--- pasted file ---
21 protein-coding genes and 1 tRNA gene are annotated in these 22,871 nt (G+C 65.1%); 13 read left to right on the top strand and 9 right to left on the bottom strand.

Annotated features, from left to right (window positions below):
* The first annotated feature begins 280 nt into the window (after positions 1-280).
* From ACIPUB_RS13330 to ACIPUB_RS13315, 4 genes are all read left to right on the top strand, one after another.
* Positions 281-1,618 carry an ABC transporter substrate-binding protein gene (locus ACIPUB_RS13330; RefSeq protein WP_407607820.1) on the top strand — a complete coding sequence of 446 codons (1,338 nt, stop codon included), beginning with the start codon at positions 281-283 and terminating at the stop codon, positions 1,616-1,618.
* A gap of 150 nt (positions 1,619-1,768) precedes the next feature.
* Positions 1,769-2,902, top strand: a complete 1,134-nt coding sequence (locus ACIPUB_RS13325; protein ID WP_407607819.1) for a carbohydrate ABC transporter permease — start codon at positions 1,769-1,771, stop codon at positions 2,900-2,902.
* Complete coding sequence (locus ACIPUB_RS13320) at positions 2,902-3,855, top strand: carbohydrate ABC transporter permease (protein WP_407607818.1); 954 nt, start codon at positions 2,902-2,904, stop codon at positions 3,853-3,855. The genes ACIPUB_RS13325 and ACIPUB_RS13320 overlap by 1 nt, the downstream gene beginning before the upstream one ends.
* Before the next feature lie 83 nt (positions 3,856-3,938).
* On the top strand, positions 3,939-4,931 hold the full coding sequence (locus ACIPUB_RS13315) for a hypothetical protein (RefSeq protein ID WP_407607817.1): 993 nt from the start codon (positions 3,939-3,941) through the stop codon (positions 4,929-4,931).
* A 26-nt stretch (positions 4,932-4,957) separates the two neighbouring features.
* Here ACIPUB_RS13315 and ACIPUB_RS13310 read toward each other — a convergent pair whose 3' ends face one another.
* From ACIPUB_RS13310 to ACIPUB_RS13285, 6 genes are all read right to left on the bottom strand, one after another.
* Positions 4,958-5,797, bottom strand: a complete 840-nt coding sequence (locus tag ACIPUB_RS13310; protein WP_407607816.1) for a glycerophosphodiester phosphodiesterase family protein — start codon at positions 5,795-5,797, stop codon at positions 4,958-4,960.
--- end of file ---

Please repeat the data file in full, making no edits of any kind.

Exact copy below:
21 protein-coding genes and 1 tRNA gene are annotated in these 22,871 nt (G+C 65.1%); 13 read left to right on the top strand and 9 right to left on the bottom strand.

Annotated features, from left to right (window positions below):
* The first annotated feature begins 280 nt into the window (after positions 1-280).
* From ACIPUB_RS13330 to ACIPUB_RS13315, 4 genes are all read left to right on the top strand, one after another.
* Positions 281-1,618 carry an ABC transporter substrate-binding protein gene (locus ACIPUB_RS13330; RefSeq protein WP_407607820.1) on the top strand — a complete coding sequence of 446 codons (1,338 nt, stop codon included), beginning with the start codon at positions 281-283 and terminating at the stop codon, positions 1,616-1,618.
* A gap of 150 nt (positions 1,619-1,768) precedes the next feature.
* Positions 1,769-2,902, top strand: a complete 1,134-nt coding sequence (locus ACIPUB_RS13325; protein ID WP_407607819.1) for a carbohydrate ABC transporter permease — start codon at positions 1,769-1,771, stop codon at positions 2,900-2,902.
* Complete coding sequence (locus ACIPUB_RS13320) at positions 2,902-3,855, top strand: carbohydrate ABC transporter permease (protein WP_407607818.1); 954 nt, start codon at positions 2,902-2,904, stop codon at positions 3,853-3,855. The genes ACIPUB_RS13325 and ACIPUB_RS13320 overlap by 1 nt, the downstream gene beginning before the upstream one ends.
* Before the next feature lie 83 nt (positions 3,856-3,938).
* On the top strand, positions 3,939-4,931 hold the full coding sequence (locus ACIPUB_RS13315) for a hypothetical protein (RefSeq protein ID WP_407607817.1): 993 nt from the start codon (positions 3,939-3,941) through the stop codon (positions 4,929-4,931).
* A 26-nt stretch (positions 4,932-4,957) separates the two neighbouring features.
* Here ACIPUB_RS13315 and ACIPUB_RS13310 read toward each other — a convergent pair whose 3' ends face one another.
* From ACIPUB_RS13310 to ACIPUB_RS13285, 6 genes are all read right to left on the bottom strand, one after another.
* Positions 4,958-5,797, bottom strand: a complete 840-nt coding sequence (locus tag ACIPUB_RS13310; protein WP_407607816.1) for a glycerophosphodiester phosphodiesterase family protein — start codon at positions 5,795-5,797, stop codon at positions 4,958-4,960.